Peanuts and Popcorn

The muses on ABC's "The Quest." (ABC TV)

The muses on ABC’s “The Quest.” (ABC TV)

Eyes began to roll across America when the first previews of ABC’s The Quest began to air on the network months ago. Last night, we got a chance to see firsthand what the medieval-themed reality game show was all about and honestly, it is not as bad as one would have thought, but it appears that ABC may have cashed in on the wrong show (more on that below).

A lot of work went into producing The Quest and it shows. It was filmed on location in Austria and is executive produced by Bertram van Munster, Elise Doganieri, Mark Ordesky, Jane Fleming, Rob Eric and Michael Williams. They are responsible for the award-winning The Amazing Race, and state in the prolog that they wanted to merge the fantasy world with a reality competition. They claim that it has never been done before, but that isn’t true. Just last summer, ABC’s Whodunit was a similar show based on murder mysteries, but with a little more humor. And let’s face it; just about every reality game show from The Bachelor to The Mole to Survivor is based on fantasy. They just don’t have as impressive sets as they do on The Quest.

Contestants Jim Curry, Lina Carollo and Shondo Blades. (ABC)

Contestants Jim Curry, Lina Carollo and Shondo Blades. (ABC)

The show centers on 12 strangers who have been “chosen” (i.e. they auditioned and got the part) to become a “Paladin,” a defender for a noble cause. They meet up underground where three fates explain to them that they are tasked with saving the kingdom in Everrealm from the evil Verlox. Their living quarters are found at the Castle Sanctum where they are given the appropriate clothes for the era. The next morning, they begin training under the grumpy Sir Ansgar whose goal is to turn them into warriors. After their exercises, the weakest ones are shamed in front of the others. One will “meet their fate” and be banished from the game. At the end, only one competitor will be known as the true hero.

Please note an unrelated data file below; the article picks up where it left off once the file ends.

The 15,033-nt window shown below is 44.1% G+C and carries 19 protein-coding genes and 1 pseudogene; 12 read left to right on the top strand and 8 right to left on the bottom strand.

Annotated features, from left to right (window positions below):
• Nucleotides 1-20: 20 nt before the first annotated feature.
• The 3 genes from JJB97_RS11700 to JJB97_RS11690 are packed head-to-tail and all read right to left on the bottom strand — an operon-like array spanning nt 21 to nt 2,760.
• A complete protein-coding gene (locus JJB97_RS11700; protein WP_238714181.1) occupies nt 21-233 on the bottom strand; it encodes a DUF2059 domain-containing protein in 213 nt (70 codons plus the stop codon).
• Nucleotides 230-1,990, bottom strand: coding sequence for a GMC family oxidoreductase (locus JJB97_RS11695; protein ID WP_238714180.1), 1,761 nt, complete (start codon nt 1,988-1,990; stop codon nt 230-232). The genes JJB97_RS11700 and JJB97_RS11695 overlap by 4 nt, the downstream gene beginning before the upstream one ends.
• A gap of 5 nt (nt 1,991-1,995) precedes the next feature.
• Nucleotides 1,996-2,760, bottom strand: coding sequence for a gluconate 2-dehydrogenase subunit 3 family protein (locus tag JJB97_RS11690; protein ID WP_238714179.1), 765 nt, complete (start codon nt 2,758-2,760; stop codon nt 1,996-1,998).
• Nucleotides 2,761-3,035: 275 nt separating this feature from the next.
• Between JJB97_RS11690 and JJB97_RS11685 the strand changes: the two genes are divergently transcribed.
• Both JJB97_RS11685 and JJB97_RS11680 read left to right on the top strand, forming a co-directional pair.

While the sets for the show are impressive and the actors (those who are not contestants) play their parts impressively, the show itself isn’t. It is a little on the dull side.  It looks like it would be a lot of fun to play along, but as it is; it is like watching someone else play your favorite video game.

All of the contestants on The Quest are what many would consider “nerds” and this is where ABC may have missed the boat. The contestants are actually more fascinating than the show:

  • Jim Curry aspires to become a future librarian. He is a member of a Hogwarts virtual choir and is also a member of the University of Arkansas Quidditch team.
  • Patrick Higgins convinced his wife to walk through a tunnel of light sabers to the theme song of Star Wars during the couple’s wedding and has spent thousands of dollars creating Star Wars costumes.
  • Adria Kyne has participated in a live-action role-playing game in knee-deep snow for a weekend pretending to be a cyborg and fight off giant radioactive moths.
  • Bonnie Gordon once sold her belongings and traveled with a gypsy equestrian show dressing up as a medieval wench for two months.
Christian Sochor aims while the others look on. (ABC)

Christian Sochor aims while the others look on. (ABC)

These are just a few examples of their real lives outside of the show, and a documentary about them would have been a much more interesting show to watch. Instead, we get to see children on a playground wishing we could join them.

The Quest continues each Thursday at 8:00 p.m. on ABC. If you missed the first episode, you can get caught up quickly by watching it online at

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